poly supports simultaneous host-to-host relationships.
By default, poly searches for and upgrades any preexisting monogamous relationship to polyamory. Results may be mixed. To suppress this behavior, use kill -9 to terminate existing relationships first.
Polyamory comes in many variations. Best results are obtained running identical or closely compatible variations. See also: poly-nonhierarchical, poly-hierarchical, and poly-solo. Less compatible variations include: swinging. Poly is not compatible with cheating.
It is possible but not recommended to connect two hosts, one running poly and one running monogamy, but this requires an experienced system administrator and increases the risk of system instability. Resource utilization (see relationship-discussion) will likely be higher with this combination.
It is normal to have one or more relationship-discussion background processes per relationship. In some cases, O(n^2) processes are required for n relationships. These child processes automatically consume all available CPU cycles, and are necessary for system stability.
-p In promiscuous mode, poly will fork additional instances any time it sees an open port on a compatible host. This can be resource intensive and is not recommended to run indefinitely, although it is common for users to start poly in this state.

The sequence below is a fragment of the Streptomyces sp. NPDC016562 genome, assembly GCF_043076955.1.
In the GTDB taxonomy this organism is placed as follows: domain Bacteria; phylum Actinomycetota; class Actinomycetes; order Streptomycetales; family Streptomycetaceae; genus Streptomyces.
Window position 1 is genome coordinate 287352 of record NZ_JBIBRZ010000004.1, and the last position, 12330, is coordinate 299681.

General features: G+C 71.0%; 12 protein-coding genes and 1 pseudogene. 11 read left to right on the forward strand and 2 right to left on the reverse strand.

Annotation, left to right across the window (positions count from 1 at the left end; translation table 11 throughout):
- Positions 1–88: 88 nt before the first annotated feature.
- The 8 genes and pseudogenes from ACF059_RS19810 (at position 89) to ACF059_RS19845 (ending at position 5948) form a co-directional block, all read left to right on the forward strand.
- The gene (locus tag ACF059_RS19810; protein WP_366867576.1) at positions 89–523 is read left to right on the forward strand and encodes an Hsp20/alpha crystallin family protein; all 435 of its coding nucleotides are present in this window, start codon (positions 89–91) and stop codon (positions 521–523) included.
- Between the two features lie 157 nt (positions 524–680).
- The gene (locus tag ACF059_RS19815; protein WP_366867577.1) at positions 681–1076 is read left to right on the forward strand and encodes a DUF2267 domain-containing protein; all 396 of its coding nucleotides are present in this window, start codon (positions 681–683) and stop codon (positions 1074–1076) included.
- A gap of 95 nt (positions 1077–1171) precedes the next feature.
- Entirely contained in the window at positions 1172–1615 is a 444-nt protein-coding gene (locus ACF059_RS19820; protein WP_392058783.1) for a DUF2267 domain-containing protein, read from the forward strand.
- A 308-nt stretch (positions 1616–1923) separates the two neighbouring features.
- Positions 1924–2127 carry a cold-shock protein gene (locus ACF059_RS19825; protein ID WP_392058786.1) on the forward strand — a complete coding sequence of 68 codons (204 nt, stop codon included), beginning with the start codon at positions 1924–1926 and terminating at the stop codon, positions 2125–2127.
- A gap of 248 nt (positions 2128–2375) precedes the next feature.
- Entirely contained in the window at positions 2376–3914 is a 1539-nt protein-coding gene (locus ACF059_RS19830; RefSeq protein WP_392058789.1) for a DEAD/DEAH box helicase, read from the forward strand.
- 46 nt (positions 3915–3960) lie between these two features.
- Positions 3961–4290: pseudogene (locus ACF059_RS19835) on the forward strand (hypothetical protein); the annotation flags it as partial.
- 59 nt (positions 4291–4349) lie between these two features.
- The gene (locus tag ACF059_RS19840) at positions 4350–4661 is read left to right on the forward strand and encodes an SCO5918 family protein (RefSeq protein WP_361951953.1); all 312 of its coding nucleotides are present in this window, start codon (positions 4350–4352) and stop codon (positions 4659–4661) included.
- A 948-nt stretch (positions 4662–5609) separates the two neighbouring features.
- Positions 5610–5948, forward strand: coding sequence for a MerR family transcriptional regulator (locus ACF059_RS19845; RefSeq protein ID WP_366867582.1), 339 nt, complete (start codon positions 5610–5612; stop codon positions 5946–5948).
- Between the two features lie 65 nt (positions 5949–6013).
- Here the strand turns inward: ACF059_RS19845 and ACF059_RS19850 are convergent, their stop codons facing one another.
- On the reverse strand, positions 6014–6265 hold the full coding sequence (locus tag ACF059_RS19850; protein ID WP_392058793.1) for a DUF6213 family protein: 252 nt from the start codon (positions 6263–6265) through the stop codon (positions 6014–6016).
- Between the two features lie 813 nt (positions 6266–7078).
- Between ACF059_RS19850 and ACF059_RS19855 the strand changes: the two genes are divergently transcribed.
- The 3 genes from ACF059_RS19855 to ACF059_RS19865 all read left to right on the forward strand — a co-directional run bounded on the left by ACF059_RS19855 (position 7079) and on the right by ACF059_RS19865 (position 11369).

-d In debug mode, extra relationship-discussions are spawned. Poly is notoriously difficult to debug. If relationship-discussion is insufficient, if CPU utilization is too high, or system instability exceeds comfortable limits, use couples-counseling to process debug output.
-t To prevent errors during initialization and facilitate user adoption, poly supports a -t flag for trial mode. However, this is a dummy flag and has no effect.
Poly by default operates in a time-sharing mode. For real-time relationship parallelism, it may be necessary to install the threesome, orgy, and/or kitchen-table packages.
It is recommended to run sti-scanner at regular intervals while running poly and furthermore to ensure that all relationship endpoints run sti-scanner. Alternatively, you can run poly in a private cloud, although not all benefits of poly are available in this configuration.
It is normal after installing poly to sometimes wish to revert to monogamy, especially after during periods of high system instability. While this works in some cases, running poly modifies many components of the host operating system, sometimes permanently. Results with reverting to monogamy may vary.